Colombia offers financial opportunities to acquisitive global banks but problems such as tax and access continue to hinder growth. Courtney Fingar reports.

With economic growth accelerating and security improving in Colombia, consumer spending is picking up rapidly and money is flowing back into the country.

“New players have come to Colombia recently – not just foreign investors but Colombians who had money invested abroad and are bringing it back,” says Carlos Alberto Sandoval, vice-president of Asobancaria, the Colombian banking association.

“There is a clear correlation between the decisions of the government in terms of security and the increase in investments. The re-election of the government and the possibility that these policies will continue will have an impact on investors and they will bring even more money to Colombia,” Mr Sandoval adds.

Foreign banks have taken notice of the recent positive changes in the country. HSBC was granted permission early last month to open a representative office, and intends to step up its presence on the heels of its purchase of Panama-based Grupo Banistmo, which has several branches in Colombia. HSBC chief executive Michael Geogheagan has indicated that the bank will continue its acquisition trail in Colombia.

Cleaned up

Public sector bank Bancafe, which is due to be sold off soon, might also present an opportunity. Previously, Colombia began the privatisation process, which then stalled. “[The government] needed to clean it up first before selling it; a new organisation has been created. It is looking much better than before – it is much more solid and robust,” says Mr Sandoval.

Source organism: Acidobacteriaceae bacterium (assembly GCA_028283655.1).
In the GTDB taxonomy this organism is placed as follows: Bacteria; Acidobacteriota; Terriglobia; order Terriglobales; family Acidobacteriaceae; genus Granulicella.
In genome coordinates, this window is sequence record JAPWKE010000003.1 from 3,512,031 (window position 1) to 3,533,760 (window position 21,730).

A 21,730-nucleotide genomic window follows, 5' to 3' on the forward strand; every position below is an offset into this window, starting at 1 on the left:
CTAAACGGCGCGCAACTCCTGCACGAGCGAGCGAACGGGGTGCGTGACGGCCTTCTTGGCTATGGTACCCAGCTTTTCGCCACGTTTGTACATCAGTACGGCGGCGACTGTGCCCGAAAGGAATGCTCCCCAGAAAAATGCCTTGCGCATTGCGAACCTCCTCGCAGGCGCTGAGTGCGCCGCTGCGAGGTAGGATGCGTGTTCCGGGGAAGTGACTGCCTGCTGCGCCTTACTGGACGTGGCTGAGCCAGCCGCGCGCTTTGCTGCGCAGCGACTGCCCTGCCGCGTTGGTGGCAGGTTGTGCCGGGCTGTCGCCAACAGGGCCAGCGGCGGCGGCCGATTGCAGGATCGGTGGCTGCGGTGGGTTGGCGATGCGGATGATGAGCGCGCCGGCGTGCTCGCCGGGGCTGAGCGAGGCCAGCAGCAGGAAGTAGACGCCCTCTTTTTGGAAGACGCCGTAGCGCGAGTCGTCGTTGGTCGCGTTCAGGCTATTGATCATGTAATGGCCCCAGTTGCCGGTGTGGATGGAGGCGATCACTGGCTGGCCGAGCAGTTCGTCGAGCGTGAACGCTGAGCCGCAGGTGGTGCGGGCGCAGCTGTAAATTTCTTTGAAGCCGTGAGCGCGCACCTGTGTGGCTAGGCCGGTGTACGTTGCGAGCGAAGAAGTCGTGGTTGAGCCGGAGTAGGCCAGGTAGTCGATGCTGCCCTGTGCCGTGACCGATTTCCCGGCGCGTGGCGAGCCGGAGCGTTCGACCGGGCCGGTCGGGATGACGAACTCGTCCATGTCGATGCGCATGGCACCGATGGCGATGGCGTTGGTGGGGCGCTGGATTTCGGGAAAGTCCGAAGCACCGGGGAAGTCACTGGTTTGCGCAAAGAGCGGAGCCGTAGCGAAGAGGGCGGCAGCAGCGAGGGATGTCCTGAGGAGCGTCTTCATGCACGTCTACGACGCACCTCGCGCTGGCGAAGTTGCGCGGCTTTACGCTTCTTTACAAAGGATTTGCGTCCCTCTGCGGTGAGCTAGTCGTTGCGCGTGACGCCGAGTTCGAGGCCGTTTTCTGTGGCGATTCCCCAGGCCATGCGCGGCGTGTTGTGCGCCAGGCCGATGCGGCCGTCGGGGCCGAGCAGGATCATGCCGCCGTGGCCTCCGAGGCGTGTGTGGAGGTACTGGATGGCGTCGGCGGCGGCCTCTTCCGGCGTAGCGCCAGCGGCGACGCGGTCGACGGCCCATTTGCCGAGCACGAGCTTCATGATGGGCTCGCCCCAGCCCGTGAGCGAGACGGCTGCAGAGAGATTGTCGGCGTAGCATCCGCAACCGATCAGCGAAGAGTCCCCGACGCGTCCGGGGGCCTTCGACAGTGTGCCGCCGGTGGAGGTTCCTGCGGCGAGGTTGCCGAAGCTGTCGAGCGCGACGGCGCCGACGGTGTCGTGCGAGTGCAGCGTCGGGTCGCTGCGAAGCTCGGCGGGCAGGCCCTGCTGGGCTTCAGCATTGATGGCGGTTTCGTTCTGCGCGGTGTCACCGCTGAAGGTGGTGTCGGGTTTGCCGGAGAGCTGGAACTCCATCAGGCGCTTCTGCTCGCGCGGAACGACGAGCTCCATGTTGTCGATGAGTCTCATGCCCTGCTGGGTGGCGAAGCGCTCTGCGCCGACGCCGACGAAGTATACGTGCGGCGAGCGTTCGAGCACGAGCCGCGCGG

There are several potential bidders, including Colombian, as well as international, banks, he says. “The government sees some good opportunities here and it should be a good bidding process.” The sell-off will take place before the year is out.

Sector consolidation has already turned 34 banks into 18, the largest of which is BanColombia, with 20% of assets. The shareholdings of banks owned by private Colombian investors has increased since 2000, from 57% to 70% of the total, while public sector participation has been reduced from 25% to 11%. Meanwhile, the participation of foreign banks has remained roughly the same, at 19%. BBVA (with a 47.2% share of the foreign-owned sector), Santander (15.7%) and Citigroup (17.5%, see box) are among the major foreign players.

The finance sector is the second largest recipient of foreign investment after mining, but the participation of foreign banks in Colombia is still lower than in many other Latin American markets, including Mexico, Argentina, Chile, Peru and Brazil. “The possibility for foreign investors to come to Colombia is there and we expect that participation to increase in the future,” Mr Sandoval says.

Foreign investors still face hurdles, however. The industry has been lobbying the government for the removal of the interest rate ceiling, which presents an obstacle to banking business – but it is a politically tricky issue and therefore change is unlikely to be imminent.

Tax on financial transactions, implemented in 1998, has been increased to 0.4%. “This imposes an important limitation on the sector. It means that some people prefer dealing in cash to avoid the tax. It is very negative for the sector and the economy,” Mr Sandoval says. The industry is also discussing this with the government but no changes have yet been presented to Congress.

A third challenge is the compulsory investment in government bonds. This benefits the agriculture sector but hurts banks – and, because they pass the costs on, their customers. Asobancaria believes this requirement will not be lifted.

Under-served population